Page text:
Come the spring, the eggs hatch and hundreds of tiny spiderlings emerge into the world. They walk, they wander, they release lengths of silk into the air and let the winds take them far and wide. They land and after seeing such sights, and after all those months crammed in a sack with all their brothers and sisters, they immediately take to a solitary life on the web.

So ahead of their time.

Friday, 22 May 2015

Tiny Chinese dragon!

Image: Moorea Biocode
Look at this guy!

I know very little about him but apparently he's a polychaete worm in the the Phyllodocidae family, also known as paddle worms. That means he's probably an active predator who wanders the sea floor in search of small prey.

Paddle worms range greatly in size and this one looks like he's on the smaller side of the scale.

Image: Alias 0591
Others get much bigger.

Wednesday, 20 May 2015

Spindle Cowry

Image: Klaus Stiefel
This is what happens when a snail tries to hide behind a stick!

Sunday, 17 May 2015

Helmet Jellyfish

Periphylla periphylla
Oh, dear. This is a difficult one. Do I want the shiny, grey helmet that's made of metal? It's hard and does what helmets are supposed to do, which seems to be a good attribute for a helmet...

On the other hand, do I want the pink helmet that's made of jelly... and has tentacles? It's soft... but it has tentacles! What a dilemma!

Friday, 15 May 2015

Kintsukuroi: Sacred Scars


Have you ever been smashed? Completely smashed. To pieces. Like a vase or a plate. Or maybe you had some bits of you removed. Pieces. Removed. Like a vase or a plate that got smashed and one of the pieces slipped under the fridge and got lost forever.

You know what really does get smashed on occasion? Vases and plates. Butter fingers and wobbly tables have been blights on our ceramics since the very first... ceramics. Back when the primordial ceramic egg cracked open and a ceramic chicken got out and someone caught it and made a pot out of it.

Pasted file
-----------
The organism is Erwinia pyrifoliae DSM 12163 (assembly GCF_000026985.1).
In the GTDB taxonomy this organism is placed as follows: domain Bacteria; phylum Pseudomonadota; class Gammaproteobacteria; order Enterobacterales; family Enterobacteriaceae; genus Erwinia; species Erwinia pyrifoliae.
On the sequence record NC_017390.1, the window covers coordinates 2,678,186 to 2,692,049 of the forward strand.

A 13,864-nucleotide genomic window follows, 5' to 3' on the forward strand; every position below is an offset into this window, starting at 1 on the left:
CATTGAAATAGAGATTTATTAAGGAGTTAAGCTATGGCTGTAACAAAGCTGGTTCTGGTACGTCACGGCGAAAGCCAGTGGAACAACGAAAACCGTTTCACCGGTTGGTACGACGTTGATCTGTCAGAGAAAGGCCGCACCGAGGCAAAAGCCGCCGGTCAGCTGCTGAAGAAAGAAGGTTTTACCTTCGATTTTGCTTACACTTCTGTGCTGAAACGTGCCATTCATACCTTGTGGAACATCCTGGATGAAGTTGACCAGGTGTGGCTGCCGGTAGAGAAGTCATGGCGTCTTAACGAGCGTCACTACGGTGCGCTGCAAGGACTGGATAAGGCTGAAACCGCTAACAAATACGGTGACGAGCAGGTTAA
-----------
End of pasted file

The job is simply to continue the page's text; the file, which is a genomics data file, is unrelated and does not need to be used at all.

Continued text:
That's where kintsukuroi comes in. It's the art of fixing things but, most emphatically NOT fixing things so they're good as new. Fixing them instead so their cracks glitter and shine. Taking their history - the knocks, the falls, the wear and tear - and far from hiding it, inscribing it upon their surface for all to see.

The effect is beautiful. Not an attempt at pristine, untroubled beauty, but a beauty that speaks of a journey through time and space. A beauty that allows buttery fingers, wobbly tables and stony floors to become part of its creation.


And that leads us to SacredScars.org.

Dana over at shewalkssoftly.com has been smashed to pieces more than most. Her particular journey through time and space has, over these past years, been terrifying and inspiring in equal measure. Hopefully there weren't too many doctors with buttery fingers or wobbly operating tables involved, but still.

Sacred Scars is her new site. It's a site for those who have had to face their own frailty and overcome it with a strength they perhaps never even knew they had. A place where they can share their story, inspire and be inspired.

She's also gearing up to create a book to go along with it. And she's asking for models!

So if you or anyone you know has a story to tell or wants to appear in the book check out:

the Sacred Scars website,
Facebook group,
or mailing list.

Tell your friends!

Wednesday, 13 May 2015

Elbow Crab

Image: Smithsonian Institution
The crab with elbows!

BIG, pointy elbows!